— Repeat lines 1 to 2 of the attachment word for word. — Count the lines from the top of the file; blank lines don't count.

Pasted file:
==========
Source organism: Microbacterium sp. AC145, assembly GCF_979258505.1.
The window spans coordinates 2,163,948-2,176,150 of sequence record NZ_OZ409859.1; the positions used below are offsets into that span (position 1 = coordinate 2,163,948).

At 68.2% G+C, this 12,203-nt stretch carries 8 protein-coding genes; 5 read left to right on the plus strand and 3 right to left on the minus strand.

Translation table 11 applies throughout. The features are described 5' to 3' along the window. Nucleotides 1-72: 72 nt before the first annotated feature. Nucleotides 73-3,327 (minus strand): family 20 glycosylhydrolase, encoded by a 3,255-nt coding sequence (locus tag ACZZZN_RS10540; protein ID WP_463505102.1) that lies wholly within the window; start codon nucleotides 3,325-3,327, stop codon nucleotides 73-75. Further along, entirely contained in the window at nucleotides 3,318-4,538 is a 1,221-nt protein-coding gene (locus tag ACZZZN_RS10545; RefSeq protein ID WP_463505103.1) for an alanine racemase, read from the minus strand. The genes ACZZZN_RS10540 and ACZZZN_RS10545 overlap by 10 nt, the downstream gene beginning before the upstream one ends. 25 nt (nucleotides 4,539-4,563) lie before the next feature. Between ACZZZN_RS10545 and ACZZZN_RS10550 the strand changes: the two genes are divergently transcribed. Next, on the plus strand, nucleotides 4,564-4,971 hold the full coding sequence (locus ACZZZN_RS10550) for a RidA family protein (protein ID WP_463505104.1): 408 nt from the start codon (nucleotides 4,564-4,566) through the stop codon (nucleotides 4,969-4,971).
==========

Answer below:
Source organism: Microbacterium sp. AC145, assembly GCF_979258505.1.
The window spans coordinates 2,163,948-2,176,150 of sequence record NZ_OZ409859.1; the positions used below are offsets into that span (position 1 = coordinate 2,163,948).